As Mark Blumenthal pointed out, “By their very definition, it should be impossible for (the two) to be combined. The good con artist is trying to avoid force. Violence should only happen when he is incompetent or very unlucky. Deception is the key. One of my favorites, Ross Thomas, almost always had con men as his protagonists, but there was little hard-boiled action. We read books about cons to see thethe execution of a scheme. The movie, The Sting, has a fair amount of violence and even some noir-like qualities, but I’m sure nobody on this list would consider it hard boiled.”

However, as Mark Sullivan puts it, ” I don’t think it is violence that defines the hard-boiled. I think it’s the professionalism held up against all odds, while the world goes to hell and loses all standards around the protagonist. And this professionalism can apply equally to private eye or criminal. Both the recent Parkers and Wyatts have the older career criminal mourning the decline of professionalism as standards have fallen now that any junkie can walk into a bank with a sawed-off.”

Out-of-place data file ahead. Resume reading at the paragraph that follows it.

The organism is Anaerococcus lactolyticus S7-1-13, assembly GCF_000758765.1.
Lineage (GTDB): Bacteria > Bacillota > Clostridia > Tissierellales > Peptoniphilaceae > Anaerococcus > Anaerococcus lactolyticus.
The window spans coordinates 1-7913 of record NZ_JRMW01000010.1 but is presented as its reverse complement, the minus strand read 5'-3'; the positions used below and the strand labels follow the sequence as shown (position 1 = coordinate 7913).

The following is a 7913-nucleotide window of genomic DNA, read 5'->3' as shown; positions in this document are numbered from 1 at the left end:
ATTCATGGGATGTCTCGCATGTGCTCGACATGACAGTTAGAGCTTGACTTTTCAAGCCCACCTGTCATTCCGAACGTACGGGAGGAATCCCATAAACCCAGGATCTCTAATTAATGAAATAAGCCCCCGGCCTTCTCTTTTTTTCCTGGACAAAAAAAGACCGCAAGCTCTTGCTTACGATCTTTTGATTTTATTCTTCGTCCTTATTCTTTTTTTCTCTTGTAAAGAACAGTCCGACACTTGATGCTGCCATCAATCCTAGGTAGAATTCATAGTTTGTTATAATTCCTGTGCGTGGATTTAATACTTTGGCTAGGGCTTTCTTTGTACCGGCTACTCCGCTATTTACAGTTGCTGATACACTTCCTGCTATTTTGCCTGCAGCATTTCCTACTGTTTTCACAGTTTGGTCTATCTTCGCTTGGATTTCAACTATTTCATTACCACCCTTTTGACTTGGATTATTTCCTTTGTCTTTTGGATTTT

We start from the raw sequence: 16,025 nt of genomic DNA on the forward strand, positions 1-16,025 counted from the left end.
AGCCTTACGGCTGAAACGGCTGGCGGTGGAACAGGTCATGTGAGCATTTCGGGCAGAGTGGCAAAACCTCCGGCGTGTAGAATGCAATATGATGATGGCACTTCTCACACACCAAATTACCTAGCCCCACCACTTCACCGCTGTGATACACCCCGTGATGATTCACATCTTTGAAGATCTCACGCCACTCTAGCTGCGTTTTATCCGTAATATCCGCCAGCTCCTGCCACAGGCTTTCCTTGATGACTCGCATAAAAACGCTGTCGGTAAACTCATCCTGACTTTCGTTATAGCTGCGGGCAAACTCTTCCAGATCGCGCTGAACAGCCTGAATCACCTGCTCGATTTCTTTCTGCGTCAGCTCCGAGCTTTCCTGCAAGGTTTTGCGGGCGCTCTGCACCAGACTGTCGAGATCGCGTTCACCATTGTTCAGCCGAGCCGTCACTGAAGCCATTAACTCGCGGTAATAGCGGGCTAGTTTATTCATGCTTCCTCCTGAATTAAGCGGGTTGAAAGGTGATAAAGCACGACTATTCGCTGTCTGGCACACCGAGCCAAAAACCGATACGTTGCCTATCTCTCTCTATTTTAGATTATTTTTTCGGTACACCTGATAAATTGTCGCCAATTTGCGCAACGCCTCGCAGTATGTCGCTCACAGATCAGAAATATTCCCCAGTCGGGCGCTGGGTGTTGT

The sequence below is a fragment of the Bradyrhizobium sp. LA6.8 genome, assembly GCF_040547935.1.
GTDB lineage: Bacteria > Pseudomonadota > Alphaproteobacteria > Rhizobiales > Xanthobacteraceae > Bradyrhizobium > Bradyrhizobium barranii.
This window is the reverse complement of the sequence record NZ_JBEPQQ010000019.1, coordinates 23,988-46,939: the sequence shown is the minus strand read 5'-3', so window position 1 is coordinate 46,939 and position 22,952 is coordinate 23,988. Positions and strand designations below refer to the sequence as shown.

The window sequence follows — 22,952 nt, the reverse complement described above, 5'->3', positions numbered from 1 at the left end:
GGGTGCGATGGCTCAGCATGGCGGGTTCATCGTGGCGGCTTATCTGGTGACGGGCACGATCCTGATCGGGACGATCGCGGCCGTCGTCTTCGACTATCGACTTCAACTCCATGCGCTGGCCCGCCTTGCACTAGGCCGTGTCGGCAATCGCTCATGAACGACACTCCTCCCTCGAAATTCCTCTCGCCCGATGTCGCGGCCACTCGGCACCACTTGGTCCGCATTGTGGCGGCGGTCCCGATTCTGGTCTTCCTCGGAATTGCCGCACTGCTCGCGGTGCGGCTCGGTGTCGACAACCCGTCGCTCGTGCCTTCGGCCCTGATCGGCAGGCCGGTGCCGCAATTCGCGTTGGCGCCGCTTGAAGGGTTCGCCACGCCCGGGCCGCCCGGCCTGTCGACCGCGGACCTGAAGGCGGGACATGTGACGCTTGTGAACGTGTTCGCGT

So, with that question lingering about whether a hard-boiled scam story can exist or not, here are a few likely candidates for those looking for a little hard-boiled scammerie, suggested by the grifters at Rara-Avis.

Watch your wallet.

  • The Contrary Blues by John Billheimer
    It’s about a small West Virginia town after coal mines close; and a decimal point error; and everyone is related to each other, featuring Department of Transportation expert Owen Allison. Better than anything Westlake did on his best day.
  • Love is a Racket by John Ridley.